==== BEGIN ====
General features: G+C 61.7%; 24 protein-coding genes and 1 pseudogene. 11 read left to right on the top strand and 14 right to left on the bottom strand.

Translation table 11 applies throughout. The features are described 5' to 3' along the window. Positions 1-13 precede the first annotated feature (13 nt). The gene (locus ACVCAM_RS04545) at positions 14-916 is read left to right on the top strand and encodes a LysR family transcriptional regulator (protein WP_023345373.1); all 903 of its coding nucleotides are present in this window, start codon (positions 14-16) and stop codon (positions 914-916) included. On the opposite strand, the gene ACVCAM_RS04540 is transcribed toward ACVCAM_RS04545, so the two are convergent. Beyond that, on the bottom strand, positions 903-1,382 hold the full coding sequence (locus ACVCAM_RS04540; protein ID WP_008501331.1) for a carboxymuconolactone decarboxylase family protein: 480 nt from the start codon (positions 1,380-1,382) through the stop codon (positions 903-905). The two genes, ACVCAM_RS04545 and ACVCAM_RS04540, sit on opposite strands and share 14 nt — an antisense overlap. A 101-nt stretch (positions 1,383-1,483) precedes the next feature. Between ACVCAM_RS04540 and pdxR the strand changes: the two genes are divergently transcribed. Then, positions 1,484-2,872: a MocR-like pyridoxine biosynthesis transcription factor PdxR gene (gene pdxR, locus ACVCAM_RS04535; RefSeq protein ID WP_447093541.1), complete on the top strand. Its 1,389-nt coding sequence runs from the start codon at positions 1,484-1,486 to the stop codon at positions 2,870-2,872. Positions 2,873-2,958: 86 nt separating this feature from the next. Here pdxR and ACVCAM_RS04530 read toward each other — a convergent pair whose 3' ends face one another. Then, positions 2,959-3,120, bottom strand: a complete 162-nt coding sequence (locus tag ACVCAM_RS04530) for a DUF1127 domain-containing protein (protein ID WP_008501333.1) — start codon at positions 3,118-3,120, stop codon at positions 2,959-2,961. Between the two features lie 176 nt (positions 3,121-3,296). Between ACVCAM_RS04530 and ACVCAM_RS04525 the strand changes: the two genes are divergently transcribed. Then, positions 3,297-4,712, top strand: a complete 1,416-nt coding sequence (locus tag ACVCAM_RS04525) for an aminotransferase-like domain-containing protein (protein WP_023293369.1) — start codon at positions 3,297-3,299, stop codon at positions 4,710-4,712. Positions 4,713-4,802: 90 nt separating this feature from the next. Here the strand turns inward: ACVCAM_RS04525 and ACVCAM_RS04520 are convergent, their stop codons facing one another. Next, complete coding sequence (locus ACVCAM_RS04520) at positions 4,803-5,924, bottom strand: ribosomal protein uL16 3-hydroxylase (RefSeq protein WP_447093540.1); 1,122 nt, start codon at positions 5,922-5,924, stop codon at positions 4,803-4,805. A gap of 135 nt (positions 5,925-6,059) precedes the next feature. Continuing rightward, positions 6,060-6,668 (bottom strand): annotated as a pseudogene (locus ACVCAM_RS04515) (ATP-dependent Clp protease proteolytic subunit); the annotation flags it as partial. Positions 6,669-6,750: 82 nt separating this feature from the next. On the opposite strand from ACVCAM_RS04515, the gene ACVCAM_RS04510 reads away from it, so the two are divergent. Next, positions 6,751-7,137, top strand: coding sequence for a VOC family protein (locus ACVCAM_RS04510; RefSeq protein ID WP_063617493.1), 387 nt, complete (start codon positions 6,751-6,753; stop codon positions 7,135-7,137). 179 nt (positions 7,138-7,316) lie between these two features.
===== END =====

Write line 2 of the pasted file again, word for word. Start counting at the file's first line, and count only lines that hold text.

Translation table 11 applies throughout. The features are described 5' to 3' along the window. Positions 1-13 precede the first annotated feature (13 nt). The gene (locus ACVCAM_RS04545) at positions 14-916 is read left to right on the top strand and encodes a LysR family transcriptional regulator (protein WP_023345373.1); all 903 of its coding nucleotides are present in this window, start codon (positions 14-16) and stop codon (positions 914-916) included. On the opposite strand, the gene ACVCAM_RS04540 is transcribed toward ACVCAM_RS04545, so the two are convergent. Beyond that, on the bottom strand, positions 903-1,382 hold the full coding sequence (locus ACVCAM_RS04540; protein ID WP_008501331.1) for a carboxymuconolactone decarboxylase family protein: 480 nt from the start codon (positions 1,380-1,382) through the stop codon (positions 903-905). The two genes, ACVCAM_RS04545 and ACVCAM_RS04540, sit on opposite strands and share 14 nt — an antisense overlap. A 101-nt stretch (positions 1,383-1,483) precedes the next feature. Between ACVCAM_RS04540 and pdxR the strand changes: the two genes are divergently transcribed. Then, positions 1,484-2,872: a MocR-like pyridoxine biosynthesis transcription factor PdxR gene (gene pdxR, locus ACVCAM_RS04535; RefSeq protein ID WP_447093541.1), complete on the top strand. Its 1,389-nt coding sequence runs from the start codon at positions 1,484-1,486 to the stop codon at positions 2,870-2,872. Positions 2,873-2,958: 86 nt separating this feature from the next. Here pdxR and ACVCAM_RS04530 read toward each other — a convergent pair whose 3' ends face one another. Then, positions 2,959-3,120, bottom strand: a complete 162-nt coding sequence (locus tag ACVCAM_RS04530) for a DUF1127 domain-containing protein (protein ID WP_008501333.1) — start codon at positions 3,118-3,120, stop codon at positions 2,959-2,961. Between the two features lie 176 nt (positions 3,121-3,296). Between ACVCAM_RS04530 and ACVCAM_RS04525 the strand changes: the two genes are divergently transcribed. Then, positions 3,297-4,712, top strand: a complete 1,416-nt coding sequence (locus tag ACVCAM_RS04525) for an aminotransferase-like domain-containing protein (protein WP_023293369.1) — start codon at positions 3,297-3,299, stop codon at positions 4,710-4,712. Positions 4,713-4,802: 90 nt separating this feature from the next. Here the strand turns inward: ACVCAM_RS04525 and ACVCAM_RS04520 are convergent, their stop codons facing one another. Next, complete coding sequence (locus ACVCAM_RS04520) at positions 4,803-5,924, bottom strand: ribosomal protein uL16 3-hydroxylase (RefSeq protein WP_447093540.1); 1,122 nt, start codon at positions 5,922-5,924, stop codon at positions 4,803-4,805. A gap of 135 nt (positions 5,925-6,059) precedes the next feature. Continuing rightward, positions 6,060-6,668 (bottom strand): annotated as a pseudogene (locus ACVCAM_RS04515) (ATP-dependent Clp protease proteolytic subunit); the annotation flags it as partial. Positions 6,669-6,750: 82 nt separating this feature from the next. On the opposite strand from ACVCAM_RS04515, the gene ACVCAM_RS04510 reads away from it, so the two are divergent. Next, positions 6,751-7,137, top strand: coding sequence for a VOC family protein (locus ACVCAM_RS04510; RefSeq protein ID WP_063617493.1), 387 nt, complete (start codon positions 6,751-6,753; stop codon positions 7,135-7,137). 179 nt (positions 7,138-7,316) lie between these two features.